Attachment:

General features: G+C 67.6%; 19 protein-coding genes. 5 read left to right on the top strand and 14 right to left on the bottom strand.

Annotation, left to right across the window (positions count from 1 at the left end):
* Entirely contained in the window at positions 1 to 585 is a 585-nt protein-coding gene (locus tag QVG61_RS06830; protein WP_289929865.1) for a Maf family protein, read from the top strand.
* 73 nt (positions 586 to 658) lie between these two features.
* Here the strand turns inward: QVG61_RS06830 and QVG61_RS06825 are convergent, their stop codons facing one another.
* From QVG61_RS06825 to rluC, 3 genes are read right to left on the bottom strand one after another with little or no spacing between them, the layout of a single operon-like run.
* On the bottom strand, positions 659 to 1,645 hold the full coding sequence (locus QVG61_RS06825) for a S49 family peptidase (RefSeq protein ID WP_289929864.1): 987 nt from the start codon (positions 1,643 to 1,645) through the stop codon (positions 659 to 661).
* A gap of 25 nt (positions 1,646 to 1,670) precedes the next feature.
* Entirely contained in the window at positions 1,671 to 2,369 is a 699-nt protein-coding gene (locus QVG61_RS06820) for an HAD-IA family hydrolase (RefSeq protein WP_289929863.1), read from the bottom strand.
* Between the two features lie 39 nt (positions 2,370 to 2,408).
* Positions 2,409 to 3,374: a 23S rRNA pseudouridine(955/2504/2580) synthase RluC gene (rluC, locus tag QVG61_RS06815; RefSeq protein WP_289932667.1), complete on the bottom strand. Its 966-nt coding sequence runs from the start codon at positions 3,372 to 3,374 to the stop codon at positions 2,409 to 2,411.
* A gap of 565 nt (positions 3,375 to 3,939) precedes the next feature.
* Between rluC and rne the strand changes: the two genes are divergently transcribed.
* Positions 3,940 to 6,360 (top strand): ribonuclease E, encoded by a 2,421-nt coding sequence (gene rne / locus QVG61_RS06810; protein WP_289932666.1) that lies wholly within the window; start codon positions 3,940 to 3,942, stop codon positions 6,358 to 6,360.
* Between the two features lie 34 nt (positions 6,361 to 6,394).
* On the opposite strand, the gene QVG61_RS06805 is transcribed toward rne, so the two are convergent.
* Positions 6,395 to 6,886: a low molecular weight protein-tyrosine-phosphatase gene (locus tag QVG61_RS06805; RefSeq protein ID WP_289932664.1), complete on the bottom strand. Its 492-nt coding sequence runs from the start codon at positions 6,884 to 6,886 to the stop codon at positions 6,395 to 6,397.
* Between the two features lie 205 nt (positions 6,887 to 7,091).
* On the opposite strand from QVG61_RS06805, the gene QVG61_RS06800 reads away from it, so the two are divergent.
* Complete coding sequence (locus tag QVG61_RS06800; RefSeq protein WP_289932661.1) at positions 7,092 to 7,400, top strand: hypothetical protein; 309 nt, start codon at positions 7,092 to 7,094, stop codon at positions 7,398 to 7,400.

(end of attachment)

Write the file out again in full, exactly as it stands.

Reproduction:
General features: G+C 67.6%; 19 protein-coding genes. 5 read left to right on the top strand and 14 right to left on the bottom strand.

Annotation, left to right across the window (positions count from 1 at the left end):
* Entirely contained in the window at positions 1 to 585 is a 585-nt protein-coding gene (locus tag QVG61_RS06830; protein WP_289929865.1) for a Maf family protein, read from the top strand.
* 73 nt (positions 586 to 658) lie between these two features.
* Here the strand turns inward: QVG61_RS06830 and QVG61_RS06825 are convergent, their stop codons facing one another.
* From QVG61_RS06825 to rluC, 3 genes are read right to left on the bottom strand one after another with little or no spacing between them, the layout of a single operon-like run.
* On the bottom strand, positions 659 to 1,645 hold the full coding sequence (locus QVG61_RS06825) for a S49 family peptidase (RefSeq protein ID WP_289929864.1): 987 nt from the start codon (positions 1,643 to 1,645) through the stop codon (positions 659 to 661).
* A gap of 25 nt (positions 1,646 to 1,670) precedes the next feature.
* Entirely contained in the window at positions 1,671 to 2,369 is a 699-nt protein-coding gene (locus QVG61_RS06820) for an HAD-IA family hydrolase (RefSeq protein WP_289929863.1), read from the bottom strand.
* Between the two features lie 39 nt (positions 2,370 to 2,408).
* Positions 2,409 to 3,374: a 23S rRNA pseudouridine(955/2504/2580) synthase RluC gene (rluC, locus tag QVG61_RS06815; RefSeq protein WP_289932667.1), complete on the bottom strand. Its 966-nt coding sequence runs from the start codon at positions 3,372 to 3,374 to the stop codon at positions 2,409 to 2,411.
* A gap of 565 nt (positions 3,375 to 3,939) precedes the next feature.
* Between rluC and rne the strand changes: the two genes are divergently transcribed.
* Positions 3,940 to 6,360 (top strand): ribonuclease E, encoded by a 2,421-nt coding sequence (gene rne / locus QVG61_RS06810; protein WP_289932666.1) that lies wholly within the window; start codon positions 3,940 to 3,942, stop codon positions 6,358 to 6,360.
* Between the two features lie 34 nt (positions 6,361 to 6,394).
* On the opposite strand, the gene QVG61_RS06805 is transcribed toward rne, so the two are convergent.
* Positions 6,395 to 6,886: a low molecular weight protein-tyrosine-phosphatase gene (locus tag QVG61_RS06805; RefSeq protein ID WP_289932664.1), complete on the bottom strand. Its 492-nt coding sequence runs from the start codon at positions 6,884 to 6,886 to the stop codon at positions 6,395 to 6,397.
* Between the two features lie 205 nt (positions 6,887 to 7,091).
* On the opposite strand from QVG61_RS06805, the gene QVG61_RS06800 reads away from it, so the two are divergent.
* Complete coding sequence (locus tag QVG61_RS06800; RefSeq protein WP_289932661.1) at positions 7,092 to 7,400, top strand: hypothetical protein; 309 nt, start codon at positions 7,092 to 7,094, stop codon at positions 7,398 to 7,400.